Future Beyond Migration
By Kensuke Matsueda
“What are your feelings about youth migration?”
My colleague and I asked this quick question randomly to some Nepalese people who joined the celebration event for the International Youth Day 2013, which was held under the theme of ‘Youth Migration and Development’ in Kathmandu, Nepal in August. For this stab, I prepared the flip cards with twenty key words such as ‘empowerment’ ‘change’ and ‘choice,’ which could probably reflect one’s idea and feeling about youth migration. The sample size was very small so that I cannot over generalize the result, but there seemed to be an interesting trend. Then what was the word that the majority chose? The most popular word of the day was ‘future.’
Why do people move from one place to another? This sounds like a very tough question for me, but the shortest answer could be ‘it depends.’ As far as I understand, the movement of people, what you call ‘migration’ in a broader sense, is one of the most complex phenomena in this globalized world, and it is too multifaceted to simplify. That said, if we take a particular angle, it becomes somehow understandable. For example, ‘youth migration’ is one of many angles and it can be a good starting point to think about a possible answer to such a big question.
Then why do Nepalese youth migrate? In Nepal, an estimated 400,000 young people enter the labour market each year. Nevertheless, according to the Department of Foreign Employment, the Government of Nepal, around 1,500 young people leave for foreign employment to countries other than India every day, due to the absence of decent employment opportunities within the country, particularly in rural areas. For many Nepalese youth, therefore, migration to India and overseas has become an attractive option as well as last resort. Therein lies the word ‘future’ for Nepalese youth.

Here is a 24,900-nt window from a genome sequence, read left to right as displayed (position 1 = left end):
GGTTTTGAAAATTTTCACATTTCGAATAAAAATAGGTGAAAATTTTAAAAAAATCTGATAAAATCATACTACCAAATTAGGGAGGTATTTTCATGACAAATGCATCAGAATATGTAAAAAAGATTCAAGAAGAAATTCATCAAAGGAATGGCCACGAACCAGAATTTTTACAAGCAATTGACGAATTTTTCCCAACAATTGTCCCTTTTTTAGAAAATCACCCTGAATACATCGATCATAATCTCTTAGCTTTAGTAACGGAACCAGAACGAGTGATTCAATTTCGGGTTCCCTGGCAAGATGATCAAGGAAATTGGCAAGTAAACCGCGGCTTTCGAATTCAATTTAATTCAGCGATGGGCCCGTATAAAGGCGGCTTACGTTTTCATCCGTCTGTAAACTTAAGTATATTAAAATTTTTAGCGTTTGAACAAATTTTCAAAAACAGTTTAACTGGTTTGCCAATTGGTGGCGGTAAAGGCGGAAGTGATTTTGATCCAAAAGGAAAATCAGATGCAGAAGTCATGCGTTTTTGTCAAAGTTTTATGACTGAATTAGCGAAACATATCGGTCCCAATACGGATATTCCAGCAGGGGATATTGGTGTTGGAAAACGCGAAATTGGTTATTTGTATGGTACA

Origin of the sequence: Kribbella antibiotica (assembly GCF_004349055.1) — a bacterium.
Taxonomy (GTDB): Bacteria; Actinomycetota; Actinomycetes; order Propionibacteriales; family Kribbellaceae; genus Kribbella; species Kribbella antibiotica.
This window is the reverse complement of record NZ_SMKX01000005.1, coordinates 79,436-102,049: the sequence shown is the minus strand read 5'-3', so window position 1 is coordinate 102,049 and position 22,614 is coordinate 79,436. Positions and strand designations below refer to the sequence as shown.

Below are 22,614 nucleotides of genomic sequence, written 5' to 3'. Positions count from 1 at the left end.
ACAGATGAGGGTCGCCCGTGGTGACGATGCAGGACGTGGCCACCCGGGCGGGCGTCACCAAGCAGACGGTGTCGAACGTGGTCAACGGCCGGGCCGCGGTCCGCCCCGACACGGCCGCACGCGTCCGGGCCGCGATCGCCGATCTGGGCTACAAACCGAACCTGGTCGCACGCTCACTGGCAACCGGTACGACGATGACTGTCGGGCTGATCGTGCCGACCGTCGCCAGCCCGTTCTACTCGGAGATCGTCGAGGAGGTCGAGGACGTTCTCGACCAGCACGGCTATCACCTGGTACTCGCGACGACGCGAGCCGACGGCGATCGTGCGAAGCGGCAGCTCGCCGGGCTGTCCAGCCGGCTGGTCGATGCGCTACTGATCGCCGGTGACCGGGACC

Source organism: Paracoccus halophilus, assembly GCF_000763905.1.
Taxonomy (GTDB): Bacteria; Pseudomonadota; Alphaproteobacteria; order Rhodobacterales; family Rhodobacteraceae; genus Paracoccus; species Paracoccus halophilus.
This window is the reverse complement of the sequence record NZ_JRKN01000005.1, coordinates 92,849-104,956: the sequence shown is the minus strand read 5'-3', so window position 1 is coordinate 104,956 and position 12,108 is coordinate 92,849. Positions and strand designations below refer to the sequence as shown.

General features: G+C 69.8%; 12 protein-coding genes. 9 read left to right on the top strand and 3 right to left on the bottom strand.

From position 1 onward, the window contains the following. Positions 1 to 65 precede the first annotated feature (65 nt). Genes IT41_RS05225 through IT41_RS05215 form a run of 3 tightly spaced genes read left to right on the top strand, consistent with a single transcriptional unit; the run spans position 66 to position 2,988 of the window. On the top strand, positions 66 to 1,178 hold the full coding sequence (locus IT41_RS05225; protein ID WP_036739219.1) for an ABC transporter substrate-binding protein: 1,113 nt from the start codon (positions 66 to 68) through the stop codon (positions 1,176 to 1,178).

“Avoid foreign employment, work for the nation.” In the national IYD celebration week, one of the Nepalese youth groups drew the media’s attention through performing an intriguing street drama. It depicted various hardships that migrant workers abroad undergo and conveyed the message of avoiding such adversities, promoting domestic job creation instead and building a better country. Considering the risk of being involved in exploitation and trafficking through illegal migration channels as the worst-case scenario, it is also the case that migration does not always bring us good consequences.
Some youth see the future in labour migration, while others see the risk of slowing down the national development in it. This is, nevertheless, not a matter of black and white, nor right and wrong. Promoting safe labour migration could not be constructive enough, while just criticizing brain drain could not bring any solution either. The important thing is to keep thinking and discussing over the nexus between migration and development on the whole, and to find a way to go ahead.
In Kathmandu, there is a small, cozy and well-hidden café which serves really good coffee. This café is unique among others. A number of returnee labour migrants from Korea have come up with an idea of running small business and established the café named ‘mitini’ (means ‘best friend’ in Nepali) with a small shop space selling adorable hand-made products by Nepalese women. The knowledge, skills, experiences and passions that they had gained in places thousands of miles away from home have just started to bud in their home land, albeit slowly. Herein must lie the true sense of the word ‘future’ for Nepalese youth, and also the significance of migration for development.
Ken Matsueda is a communication officer in IOM Nepal